GABRIEL ROSADO ROBBED BLIND: There is no other way to state this. J’Leon Love and Gabriel Rosado opened the pay-per-view with a hard-fought battle that saw Love open up an early lead with good counter-punching off the backfoot. The fight would change in the sixth when Rosado scored a heavy knockown off a counter right, and the contender from Philly would land the more telling blows over the final four rounds.

Two of the veteran judges, Dave Moretti and Glenn Trowbridge, were split in giving Love and Rosado respective one-point victories (95-94). An argument could be made for both, but it’s harder to argue the 95-94 score that Moretti gave Love, as he had the Mayweather Promotions fighter taking round nine (most ringside writers, including myself, had Rosado taking the last two rounds as he rocked Love in exchanges and forced him to hold multiple times). But the 97-92 card from Herb Santos? Keep in mind that’s with Rosado scoring a knockdown in the sixth, meaning that Santos only gave Rosado two rounds (the sixth and tenth).

Santos delivered a gift-wrapped present to Love and the fans knew it immediately, showering him with boos so loud we could barely hear his post-fight interview. Rosado showed a lot of balls taking a fight like this so soon after the beating he took from Gennady Golovkin, and it’s unfortunate that his efforts were not rewarded. He really shouldn’t even be fighting at middleweight. Hopefully this showing earns him another high-profile title shot, preferably at 154 against the winner of Ishe Smith vs. Carlos Molina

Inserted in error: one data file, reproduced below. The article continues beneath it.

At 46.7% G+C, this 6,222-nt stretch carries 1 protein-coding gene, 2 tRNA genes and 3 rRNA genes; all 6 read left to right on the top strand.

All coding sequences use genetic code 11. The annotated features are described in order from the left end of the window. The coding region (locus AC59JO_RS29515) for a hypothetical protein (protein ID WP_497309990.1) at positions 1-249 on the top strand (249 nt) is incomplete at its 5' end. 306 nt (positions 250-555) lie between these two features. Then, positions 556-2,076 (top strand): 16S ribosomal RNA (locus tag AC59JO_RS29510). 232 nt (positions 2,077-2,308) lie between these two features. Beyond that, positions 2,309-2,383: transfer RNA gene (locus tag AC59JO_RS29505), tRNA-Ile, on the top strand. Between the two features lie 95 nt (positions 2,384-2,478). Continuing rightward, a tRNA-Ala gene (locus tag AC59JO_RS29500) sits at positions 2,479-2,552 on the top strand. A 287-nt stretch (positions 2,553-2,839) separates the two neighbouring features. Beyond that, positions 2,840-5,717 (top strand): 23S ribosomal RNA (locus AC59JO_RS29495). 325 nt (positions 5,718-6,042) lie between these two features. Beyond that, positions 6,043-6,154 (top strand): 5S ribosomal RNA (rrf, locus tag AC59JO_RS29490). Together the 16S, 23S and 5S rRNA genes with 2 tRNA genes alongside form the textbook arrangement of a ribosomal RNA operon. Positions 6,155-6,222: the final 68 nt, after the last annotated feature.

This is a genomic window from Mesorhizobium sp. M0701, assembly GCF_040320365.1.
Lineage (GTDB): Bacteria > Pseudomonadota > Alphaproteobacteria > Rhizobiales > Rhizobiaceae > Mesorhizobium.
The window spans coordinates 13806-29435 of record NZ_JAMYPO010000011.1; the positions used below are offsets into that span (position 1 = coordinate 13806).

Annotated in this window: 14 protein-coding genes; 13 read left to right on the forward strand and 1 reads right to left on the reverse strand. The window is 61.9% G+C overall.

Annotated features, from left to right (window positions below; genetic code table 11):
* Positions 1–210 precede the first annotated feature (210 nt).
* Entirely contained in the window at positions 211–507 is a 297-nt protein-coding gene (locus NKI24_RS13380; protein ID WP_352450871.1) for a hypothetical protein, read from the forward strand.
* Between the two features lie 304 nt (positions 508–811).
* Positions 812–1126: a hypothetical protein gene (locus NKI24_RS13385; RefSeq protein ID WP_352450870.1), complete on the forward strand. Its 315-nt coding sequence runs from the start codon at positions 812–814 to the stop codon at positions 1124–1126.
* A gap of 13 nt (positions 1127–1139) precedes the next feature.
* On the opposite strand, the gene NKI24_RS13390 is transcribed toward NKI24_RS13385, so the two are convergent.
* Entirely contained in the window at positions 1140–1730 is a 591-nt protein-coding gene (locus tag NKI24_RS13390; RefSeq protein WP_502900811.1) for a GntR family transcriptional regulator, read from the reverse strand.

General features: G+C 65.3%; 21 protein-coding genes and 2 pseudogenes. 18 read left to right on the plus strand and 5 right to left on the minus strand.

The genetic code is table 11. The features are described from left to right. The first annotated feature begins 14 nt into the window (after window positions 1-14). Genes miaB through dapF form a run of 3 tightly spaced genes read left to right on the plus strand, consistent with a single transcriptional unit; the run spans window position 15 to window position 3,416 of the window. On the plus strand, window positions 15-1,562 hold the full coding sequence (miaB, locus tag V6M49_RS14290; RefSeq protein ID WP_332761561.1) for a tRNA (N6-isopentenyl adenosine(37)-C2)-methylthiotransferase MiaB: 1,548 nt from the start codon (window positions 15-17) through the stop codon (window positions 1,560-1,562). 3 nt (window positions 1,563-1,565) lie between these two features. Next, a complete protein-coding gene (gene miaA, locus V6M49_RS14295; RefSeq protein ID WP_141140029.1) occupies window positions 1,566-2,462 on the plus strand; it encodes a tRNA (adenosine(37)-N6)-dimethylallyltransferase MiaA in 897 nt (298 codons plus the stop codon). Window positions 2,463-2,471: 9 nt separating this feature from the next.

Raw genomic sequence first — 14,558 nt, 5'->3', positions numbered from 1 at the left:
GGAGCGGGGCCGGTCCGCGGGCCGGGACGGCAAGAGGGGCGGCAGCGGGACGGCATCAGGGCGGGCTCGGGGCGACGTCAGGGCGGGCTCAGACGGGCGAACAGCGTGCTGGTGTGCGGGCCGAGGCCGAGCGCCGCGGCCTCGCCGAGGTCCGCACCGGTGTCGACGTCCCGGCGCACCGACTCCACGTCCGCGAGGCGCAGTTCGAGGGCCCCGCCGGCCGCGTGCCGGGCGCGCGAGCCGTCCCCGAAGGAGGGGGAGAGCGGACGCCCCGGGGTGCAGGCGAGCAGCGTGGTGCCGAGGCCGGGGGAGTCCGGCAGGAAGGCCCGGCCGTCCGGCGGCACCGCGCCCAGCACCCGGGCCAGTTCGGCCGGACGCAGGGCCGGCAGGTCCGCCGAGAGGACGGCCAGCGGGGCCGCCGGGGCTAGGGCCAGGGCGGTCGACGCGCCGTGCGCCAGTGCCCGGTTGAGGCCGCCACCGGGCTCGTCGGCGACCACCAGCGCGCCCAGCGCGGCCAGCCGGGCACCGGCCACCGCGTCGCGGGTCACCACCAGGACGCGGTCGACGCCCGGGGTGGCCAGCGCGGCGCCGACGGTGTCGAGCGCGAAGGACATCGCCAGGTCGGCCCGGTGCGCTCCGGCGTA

In regards to Santos, Rosado was of the opinion he should be fired for that score. Surprisingly, there was no real bitterness in him when he attended the post-fight press conference, and he appeared content in knowing who the true victor was.

I felt like I won the fight. I had a 10-8 round. We both fought with heavy hearts. There are no hard feelings. I fought my heart out. Everyone knows what happened. I don’t have anything to prove. I feel I deserve a shot at a world title. I came back from a tough loss, and felt I won tonight.

To his credit, J’Leon Love said he’s open to a rematch.

SANTA CRUZ HANDLES MUNOZ: Last night was my first opportunity to see Golden Boy’s undefeated super bantamweight Leo Santa Cruz, and he sure didn’t disappoint in brutalizing veteran Alexander Munoz over five one-sided rounds. Santa Cruz had a distinct size and power advantage that he used accordingly to break down his opponent with vicious left hooks to the body and counter rights upstairs. Munoz was game, but his attempts to exchange with Santa Cruz to earn respect got him buckled legs and scrambled senses.

Santa Cruz’s seek and destory style and tall frame have drawn comparisons to Antonio Margarito, but where Santa Cruz differs from the Tijuana Tornado is in his accuracy. He connected on 52% of his total punches (219 of 424), and a staggering 57% of his power shots (183 of 323). The last three rounds were especially brutal in Santa Cruz holding a 135-26 edge in connects, culminating with Munoz being sent crashing into the bottom rope for the stoppage.

This was the 34-year old Munoz’s first major fight at super bantamweight and Santa Cruz’s beating was enough to convince him to hightail back to 118 pounds.

“The inactivity hurt me,” said Munoz, who’s only fought four times over the last three years. “I have to go down in weight; this weight was too much for me. Santa Cruz is very good but he hasn’t improved. I landed a lot of punches.”

As for what’s next for Santa Cruz, there is talk among fans of what would be an explosive battle against the fighter below who also shined on the card.